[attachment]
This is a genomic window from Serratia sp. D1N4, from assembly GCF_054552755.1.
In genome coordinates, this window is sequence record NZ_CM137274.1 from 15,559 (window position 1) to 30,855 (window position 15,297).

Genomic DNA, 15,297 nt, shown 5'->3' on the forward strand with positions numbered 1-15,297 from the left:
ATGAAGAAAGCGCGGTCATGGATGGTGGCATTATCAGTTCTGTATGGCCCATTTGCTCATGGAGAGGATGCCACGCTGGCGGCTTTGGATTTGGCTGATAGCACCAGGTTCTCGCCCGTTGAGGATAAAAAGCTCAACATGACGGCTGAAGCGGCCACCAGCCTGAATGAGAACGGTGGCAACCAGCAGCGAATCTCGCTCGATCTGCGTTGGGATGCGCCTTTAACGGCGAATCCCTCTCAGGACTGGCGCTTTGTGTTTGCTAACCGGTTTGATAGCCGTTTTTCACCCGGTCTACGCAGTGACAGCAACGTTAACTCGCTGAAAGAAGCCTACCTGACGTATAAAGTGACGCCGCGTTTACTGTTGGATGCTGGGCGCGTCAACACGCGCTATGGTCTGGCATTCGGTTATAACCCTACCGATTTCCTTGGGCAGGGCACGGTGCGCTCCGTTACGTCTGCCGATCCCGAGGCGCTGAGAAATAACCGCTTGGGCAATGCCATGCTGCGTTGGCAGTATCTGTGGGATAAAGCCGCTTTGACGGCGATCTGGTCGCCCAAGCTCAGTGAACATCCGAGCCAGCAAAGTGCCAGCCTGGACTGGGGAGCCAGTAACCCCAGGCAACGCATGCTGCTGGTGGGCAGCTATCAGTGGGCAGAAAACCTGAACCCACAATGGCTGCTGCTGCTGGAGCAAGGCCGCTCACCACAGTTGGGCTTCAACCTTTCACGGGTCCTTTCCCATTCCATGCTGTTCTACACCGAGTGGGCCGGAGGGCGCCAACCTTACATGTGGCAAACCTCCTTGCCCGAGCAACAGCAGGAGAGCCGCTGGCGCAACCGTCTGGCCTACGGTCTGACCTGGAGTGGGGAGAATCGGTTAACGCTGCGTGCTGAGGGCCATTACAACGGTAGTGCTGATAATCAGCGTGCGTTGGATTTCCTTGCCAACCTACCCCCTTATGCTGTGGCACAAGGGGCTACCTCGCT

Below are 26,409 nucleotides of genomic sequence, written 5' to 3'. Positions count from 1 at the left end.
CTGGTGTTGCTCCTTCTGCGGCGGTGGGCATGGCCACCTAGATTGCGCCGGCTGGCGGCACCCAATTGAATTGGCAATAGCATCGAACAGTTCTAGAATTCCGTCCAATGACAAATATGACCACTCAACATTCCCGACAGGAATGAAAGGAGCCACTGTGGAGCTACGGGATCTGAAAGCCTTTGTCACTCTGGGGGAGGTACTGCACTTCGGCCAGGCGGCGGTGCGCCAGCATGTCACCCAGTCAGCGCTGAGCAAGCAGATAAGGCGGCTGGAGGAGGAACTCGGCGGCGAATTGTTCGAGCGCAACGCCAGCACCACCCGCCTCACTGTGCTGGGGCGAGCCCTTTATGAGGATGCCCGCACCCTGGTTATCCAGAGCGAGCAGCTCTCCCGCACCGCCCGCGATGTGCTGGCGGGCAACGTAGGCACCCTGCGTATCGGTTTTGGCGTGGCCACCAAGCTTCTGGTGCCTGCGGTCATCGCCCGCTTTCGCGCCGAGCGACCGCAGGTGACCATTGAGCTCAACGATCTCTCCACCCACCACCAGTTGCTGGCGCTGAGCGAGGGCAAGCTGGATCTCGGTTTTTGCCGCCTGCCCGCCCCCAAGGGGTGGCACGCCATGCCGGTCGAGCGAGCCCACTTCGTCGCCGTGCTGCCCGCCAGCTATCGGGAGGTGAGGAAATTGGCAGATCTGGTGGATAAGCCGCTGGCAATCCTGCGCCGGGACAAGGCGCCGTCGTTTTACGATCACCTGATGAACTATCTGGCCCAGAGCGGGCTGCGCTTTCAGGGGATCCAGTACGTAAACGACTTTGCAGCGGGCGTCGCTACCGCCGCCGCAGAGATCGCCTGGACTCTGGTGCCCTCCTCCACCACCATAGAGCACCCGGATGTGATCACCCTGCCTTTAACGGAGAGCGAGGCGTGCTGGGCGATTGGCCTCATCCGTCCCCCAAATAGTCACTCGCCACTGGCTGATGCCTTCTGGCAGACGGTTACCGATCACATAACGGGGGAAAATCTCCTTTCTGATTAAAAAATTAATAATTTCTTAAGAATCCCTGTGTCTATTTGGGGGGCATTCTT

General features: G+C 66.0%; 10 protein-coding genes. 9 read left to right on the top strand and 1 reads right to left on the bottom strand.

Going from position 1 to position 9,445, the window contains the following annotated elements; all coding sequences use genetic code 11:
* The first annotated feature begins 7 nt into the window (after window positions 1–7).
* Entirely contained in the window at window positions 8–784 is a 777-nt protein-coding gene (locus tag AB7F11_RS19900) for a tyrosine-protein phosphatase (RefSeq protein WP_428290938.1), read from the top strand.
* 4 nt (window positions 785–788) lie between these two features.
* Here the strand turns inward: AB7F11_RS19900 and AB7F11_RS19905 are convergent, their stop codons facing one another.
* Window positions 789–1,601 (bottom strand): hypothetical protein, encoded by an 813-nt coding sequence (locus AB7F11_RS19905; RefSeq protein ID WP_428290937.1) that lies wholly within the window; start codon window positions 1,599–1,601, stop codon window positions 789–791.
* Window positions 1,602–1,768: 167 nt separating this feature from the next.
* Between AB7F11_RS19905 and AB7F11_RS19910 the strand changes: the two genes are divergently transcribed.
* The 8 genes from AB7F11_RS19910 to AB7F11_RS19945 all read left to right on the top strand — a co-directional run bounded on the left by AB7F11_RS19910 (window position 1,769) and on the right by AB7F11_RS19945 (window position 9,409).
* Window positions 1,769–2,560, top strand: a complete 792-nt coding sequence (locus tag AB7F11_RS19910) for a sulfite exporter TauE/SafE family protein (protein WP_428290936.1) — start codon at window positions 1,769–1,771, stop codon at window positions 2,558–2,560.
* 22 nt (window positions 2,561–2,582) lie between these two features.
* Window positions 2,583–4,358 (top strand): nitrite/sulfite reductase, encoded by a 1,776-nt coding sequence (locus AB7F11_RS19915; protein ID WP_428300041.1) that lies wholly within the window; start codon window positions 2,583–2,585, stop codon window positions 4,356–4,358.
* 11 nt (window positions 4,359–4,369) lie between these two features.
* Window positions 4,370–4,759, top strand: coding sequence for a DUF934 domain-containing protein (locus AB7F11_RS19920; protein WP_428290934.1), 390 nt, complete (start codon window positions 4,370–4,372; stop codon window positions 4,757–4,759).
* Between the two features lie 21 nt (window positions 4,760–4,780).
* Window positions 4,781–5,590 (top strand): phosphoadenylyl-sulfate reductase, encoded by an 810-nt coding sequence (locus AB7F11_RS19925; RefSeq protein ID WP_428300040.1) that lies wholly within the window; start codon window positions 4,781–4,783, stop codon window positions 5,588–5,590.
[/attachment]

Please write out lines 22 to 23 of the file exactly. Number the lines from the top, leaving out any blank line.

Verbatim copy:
* Between the two features lie 21 nt (window positions 4,760–4,780).
* Window positions 4,781–5,590 (top strand): phosphoadenylyl-sulfate reductase, encoded by an 810-nt coding sequence (locus AB7F11_RS19925; RefSeq protein ID WP_428300040.1) that lies wholly within the window; start codon window positions 4,781–4,783, stop codon window positions 5,588–5,590.